Stage

The Unstoppable Trouble in Mind Makes its Way to Main Street For a Regional Premiere

Rhett Martinez as Al Manners and Tené A. Carter  as Wiletta Mayer in Trouble in Mind at Main Street Theater.
Rhett Martinez as Al Manners and Tené A. Carter as Wiletta Mayer in Trouble in Mind at Main Street Theater. Photo by RicOrnel Productions

Talk about a play with back story. In 1955, Black novelist and playwright Alice Childress wrote Trouble in Mind, but had to change the ending at the direction of one of the white and male producers to get it on stage. Her play was optioned for Broadway but there were even more demands on her to change her script — mainly to make white audiences happier with it.

Childress (also the author of the young adult novel A Hero Ain't Nothing But a Sandwich) worked on her play for two years but finally called a halt when she couldn't come up with something that the producers liked. She wasn't happy with it either; along the way she'd lost a lot of her original work. So it never made it to Broadway in the '50s.

But the comedy with an edge did make it to Broadway in 2021 to good reviews and now Main Street Theater is presenting its regional premiere. 

Tené A. Carter has the lead role of Wiletta Mayer, a seasoned actress who has acquired her theater knowledge through on-the-job training, rather than by going to acting school. Now, finally she has her chance to be in a Broadway play and she's faced with other cast members who've approached the craft in a completely different way. She tries to mentor a younger black actor, seeking to protect him from some of the experiences she's had in theater.

The theater world is dominated by white directors and producers — even the most well-intentioned ones — who have formed their own ideas about what it means to be Black. None of that involves actually asking a Black person about their own reality.

"She came up in a time when there was vaudeville and then there was the experience. It wasn't necessarily going to an acting school or getting a master's. It was going from gig to gig," Carter says. "I would describe her as a self-made woman, one who has tons of experiences due to life. She's had ups, she's had downs. She's seen it all.

"She has a connection to one of the younger actors, John Nevins, and she doesn't realize at first that he actually is the son of a good friend of hers that she went to school with. So she tries to school him in how to survive, particularly how to survive in a white world, in white theater and how to get roles. At some point she almost discourages him; she doesn’t want to see him get hurt," Carter says.

However, Nevins went to school and has a different take on his place in the world. Wiletta has come up at a time when to survive she laughed at white folks jokes — even when they weren't funny — appeasing them to survive, Carter says. Meanwhile Nevins says he can't do things he doesn't believe in.

"She has a line that says "White folks hate to see Negroes unhappy,' But in the end, she speaks her truth."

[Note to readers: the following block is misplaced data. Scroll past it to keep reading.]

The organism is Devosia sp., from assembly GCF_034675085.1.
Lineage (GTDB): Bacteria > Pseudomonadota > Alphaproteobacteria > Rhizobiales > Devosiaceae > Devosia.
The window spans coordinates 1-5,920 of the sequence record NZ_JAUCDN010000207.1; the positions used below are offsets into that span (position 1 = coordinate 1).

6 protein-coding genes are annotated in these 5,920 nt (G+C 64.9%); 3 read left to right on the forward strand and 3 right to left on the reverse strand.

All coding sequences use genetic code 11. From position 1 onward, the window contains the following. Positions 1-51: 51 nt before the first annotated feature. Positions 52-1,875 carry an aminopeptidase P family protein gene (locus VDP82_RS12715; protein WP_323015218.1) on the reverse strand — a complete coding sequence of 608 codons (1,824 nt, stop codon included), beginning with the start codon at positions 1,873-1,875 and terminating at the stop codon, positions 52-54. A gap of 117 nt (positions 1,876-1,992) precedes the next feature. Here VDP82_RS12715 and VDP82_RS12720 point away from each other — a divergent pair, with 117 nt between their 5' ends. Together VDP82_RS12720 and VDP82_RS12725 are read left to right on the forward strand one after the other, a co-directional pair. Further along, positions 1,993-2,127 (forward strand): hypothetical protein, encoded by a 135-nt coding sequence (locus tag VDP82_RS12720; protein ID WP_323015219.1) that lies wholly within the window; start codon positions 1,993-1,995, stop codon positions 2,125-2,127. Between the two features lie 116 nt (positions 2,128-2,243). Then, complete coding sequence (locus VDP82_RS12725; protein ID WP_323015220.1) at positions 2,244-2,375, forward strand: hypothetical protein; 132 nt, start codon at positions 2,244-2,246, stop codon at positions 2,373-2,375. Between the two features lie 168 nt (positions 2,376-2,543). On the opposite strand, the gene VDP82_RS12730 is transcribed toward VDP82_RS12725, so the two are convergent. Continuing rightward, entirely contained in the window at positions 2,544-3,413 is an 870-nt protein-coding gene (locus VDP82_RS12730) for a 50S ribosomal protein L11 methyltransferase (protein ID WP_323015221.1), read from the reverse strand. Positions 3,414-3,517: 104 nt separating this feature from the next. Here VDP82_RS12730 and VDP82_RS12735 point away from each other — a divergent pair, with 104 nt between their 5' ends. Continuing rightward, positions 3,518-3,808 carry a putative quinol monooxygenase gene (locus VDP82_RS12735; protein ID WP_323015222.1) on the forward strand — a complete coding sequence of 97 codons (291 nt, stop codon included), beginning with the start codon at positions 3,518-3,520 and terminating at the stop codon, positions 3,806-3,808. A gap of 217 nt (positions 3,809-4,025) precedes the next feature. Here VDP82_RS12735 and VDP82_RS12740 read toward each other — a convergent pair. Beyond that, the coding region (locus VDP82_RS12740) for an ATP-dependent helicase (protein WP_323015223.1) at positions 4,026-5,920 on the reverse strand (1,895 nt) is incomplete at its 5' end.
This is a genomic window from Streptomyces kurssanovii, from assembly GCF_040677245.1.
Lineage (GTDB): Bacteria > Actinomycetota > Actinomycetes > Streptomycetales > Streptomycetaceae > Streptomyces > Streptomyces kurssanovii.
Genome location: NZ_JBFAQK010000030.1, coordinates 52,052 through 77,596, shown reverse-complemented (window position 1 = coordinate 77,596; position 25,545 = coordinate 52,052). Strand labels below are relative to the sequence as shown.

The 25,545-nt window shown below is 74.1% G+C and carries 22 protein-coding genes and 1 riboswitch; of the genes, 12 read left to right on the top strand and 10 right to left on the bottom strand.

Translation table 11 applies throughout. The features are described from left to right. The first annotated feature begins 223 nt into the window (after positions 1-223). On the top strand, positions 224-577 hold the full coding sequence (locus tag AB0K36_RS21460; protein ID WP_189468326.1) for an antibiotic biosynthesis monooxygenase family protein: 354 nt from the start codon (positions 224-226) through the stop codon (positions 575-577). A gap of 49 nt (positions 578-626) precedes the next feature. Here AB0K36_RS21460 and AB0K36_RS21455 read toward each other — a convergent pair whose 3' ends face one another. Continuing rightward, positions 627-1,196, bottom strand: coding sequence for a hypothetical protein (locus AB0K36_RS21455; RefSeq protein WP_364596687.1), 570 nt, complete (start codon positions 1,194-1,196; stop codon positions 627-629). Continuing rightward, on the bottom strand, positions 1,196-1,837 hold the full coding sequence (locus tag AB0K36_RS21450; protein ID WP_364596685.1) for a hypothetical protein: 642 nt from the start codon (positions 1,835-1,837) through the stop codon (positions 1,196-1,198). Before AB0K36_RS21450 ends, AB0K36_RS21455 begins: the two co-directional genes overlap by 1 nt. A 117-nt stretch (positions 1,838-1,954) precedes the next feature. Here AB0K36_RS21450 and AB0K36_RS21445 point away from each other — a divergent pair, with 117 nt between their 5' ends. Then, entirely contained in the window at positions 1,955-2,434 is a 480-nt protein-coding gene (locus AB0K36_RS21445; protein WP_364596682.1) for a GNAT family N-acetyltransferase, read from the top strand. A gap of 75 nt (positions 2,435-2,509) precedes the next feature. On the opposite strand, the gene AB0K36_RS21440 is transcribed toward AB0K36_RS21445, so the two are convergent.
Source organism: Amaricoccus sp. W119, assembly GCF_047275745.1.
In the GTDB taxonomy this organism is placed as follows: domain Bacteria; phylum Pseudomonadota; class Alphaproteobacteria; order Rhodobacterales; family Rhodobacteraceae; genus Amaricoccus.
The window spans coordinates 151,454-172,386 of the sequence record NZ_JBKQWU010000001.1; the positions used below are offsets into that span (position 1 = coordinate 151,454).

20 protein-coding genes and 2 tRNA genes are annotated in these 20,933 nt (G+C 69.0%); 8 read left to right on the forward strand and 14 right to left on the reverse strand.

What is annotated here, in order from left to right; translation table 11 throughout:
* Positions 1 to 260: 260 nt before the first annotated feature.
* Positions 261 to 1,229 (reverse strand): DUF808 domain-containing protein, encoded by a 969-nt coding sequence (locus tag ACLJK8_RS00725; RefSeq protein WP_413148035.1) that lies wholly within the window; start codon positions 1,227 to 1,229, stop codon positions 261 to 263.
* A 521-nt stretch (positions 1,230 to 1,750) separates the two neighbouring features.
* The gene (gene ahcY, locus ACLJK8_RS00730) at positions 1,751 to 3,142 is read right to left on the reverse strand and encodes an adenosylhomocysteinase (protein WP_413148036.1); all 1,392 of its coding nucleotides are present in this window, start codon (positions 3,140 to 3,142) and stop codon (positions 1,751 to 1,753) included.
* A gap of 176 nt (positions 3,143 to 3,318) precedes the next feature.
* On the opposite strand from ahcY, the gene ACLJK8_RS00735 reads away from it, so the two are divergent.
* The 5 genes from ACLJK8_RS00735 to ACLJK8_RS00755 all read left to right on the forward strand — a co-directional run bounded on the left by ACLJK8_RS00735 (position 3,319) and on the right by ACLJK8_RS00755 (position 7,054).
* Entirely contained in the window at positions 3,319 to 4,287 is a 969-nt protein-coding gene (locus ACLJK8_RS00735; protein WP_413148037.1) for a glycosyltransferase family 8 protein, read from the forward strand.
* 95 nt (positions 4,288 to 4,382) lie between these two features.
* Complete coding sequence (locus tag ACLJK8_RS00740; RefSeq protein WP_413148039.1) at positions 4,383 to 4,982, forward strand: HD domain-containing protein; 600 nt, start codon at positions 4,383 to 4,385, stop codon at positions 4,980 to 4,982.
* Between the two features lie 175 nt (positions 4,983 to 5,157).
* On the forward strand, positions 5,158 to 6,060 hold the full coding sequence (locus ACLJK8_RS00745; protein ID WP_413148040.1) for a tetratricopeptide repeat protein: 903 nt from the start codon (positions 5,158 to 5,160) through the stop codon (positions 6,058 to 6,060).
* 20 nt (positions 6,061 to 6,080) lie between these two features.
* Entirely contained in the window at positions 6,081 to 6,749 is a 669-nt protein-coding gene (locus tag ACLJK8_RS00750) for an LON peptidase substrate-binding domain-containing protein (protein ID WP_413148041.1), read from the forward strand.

Carter had not been acquainted with this particular play although she had known of Childress from the author's other work. She thinks the original ending is fascinating and believes Childress was way ahead of her time.

Despite this being a comedy or satire, by the end of Act 1 there's some very serious moments, Carter says. The play within the play delves into the Stanislavski method which was being introduced into American theater, promising more realistic actors and stagecraft, Carter says. Wiletta realizes that the same person, the director, who asked her to make her acting approach more true to life, really doesn't want to see that.

When Carter was 10 years old she saw the musical Cats and fell in love with theater. She got her degree in theater from Florida A&M and did an internship at the Kennedy Center. She got involved in Shakespeare and Co. in New York City and then moved out to Los Angeles.

She comes from an artistic family. Her father was a musician who plays the saxophone and both parents are part of the Black arts movement in Miami, Florida.

Although this play is set in 1957 (with glorious costumes to match) Carter says it could have been set in 2022. She calls this a powerful play because in its depiction of everyday people, it's so relatable to audience members.

"A good work you can't hold down. So here it comes years later and yet right on time."

Performances are scheduled for 7:30 p.m. Thursdays through Saturdays and 3 p.m. Sundays. Opening night is scheduled for September 17 (with Preview performances September 11, 15 and 16) and the play runs through October 16 as Main Street's Rice Village location, 2540 Times Boulevard. For more information, call 713-524-6706 or visit mainstreettheater.com. $35-$59.
KEEP THE HOUSTON PRESS FREE... Since we started the Houston Press, it has been defined as the free, independent voice of Houston, and we'd like to keep it that way. With local media under siege, it's more important than ever for us to rally support behind funding our local journalism. You can help by participating in our "I Support" program, allowing us to keep offering readers access to our incisive coverage of local news, food and culture with no paywalls.
Margaret Downing is the editor-in-chief who oversees the Houston Press newsroom and its online publication. She frequently writes on a wide range of subjects.
Contact: Margaret Downing